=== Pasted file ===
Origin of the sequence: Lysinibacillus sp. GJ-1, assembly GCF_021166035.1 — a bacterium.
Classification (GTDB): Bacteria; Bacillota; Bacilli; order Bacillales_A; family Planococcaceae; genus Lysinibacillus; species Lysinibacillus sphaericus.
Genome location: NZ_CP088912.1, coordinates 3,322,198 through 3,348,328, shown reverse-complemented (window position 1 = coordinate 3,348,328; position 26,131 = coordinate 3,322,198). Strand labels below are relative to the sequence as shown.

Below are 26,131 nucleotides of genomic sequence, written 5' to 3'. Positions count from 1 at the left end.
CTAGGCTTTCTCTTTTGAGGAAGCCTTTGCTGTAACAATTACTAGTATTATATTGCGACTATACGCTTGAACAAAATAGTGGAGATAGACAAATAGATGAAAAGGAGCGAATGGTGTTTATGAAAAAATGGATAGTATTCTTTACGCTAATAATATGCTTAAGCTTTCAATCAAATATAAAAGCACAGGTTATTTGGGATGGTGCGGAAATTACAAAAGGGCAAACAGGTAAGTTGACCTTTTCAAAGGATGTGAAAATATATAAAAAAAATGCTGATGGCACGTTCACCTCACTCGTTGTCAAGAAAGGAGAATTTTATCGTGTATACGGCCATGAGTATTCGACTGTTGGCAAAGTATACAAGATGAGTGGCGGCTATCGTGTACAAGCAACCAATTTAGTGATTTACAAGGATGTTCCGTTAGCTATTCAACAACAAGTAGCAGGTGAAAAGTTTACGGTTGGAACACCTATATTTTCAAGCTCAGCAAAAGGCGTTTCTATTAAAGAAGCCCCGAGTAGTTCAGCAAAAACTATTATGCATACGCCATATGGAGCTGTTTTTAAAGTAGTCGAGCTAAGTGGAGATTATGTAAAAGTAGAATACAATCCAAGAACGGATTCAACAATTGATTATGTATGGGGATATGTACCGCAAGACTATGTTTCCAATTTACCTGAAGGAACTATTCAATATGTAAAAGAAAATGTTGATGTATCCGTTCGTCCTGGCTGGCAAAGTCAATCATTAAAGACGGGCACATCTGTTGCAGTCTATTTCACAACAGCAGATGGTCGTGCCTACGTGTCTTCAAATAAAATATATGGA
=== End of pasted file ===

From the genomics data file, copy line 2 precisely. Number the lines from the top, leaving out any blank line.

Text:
Classification (GTDB): Bacteria; Bacillota; Bacilli; order Bacillales_A; family Planococcaceae; genus Lysinibacillus; species Lysinibacillus sphaericus.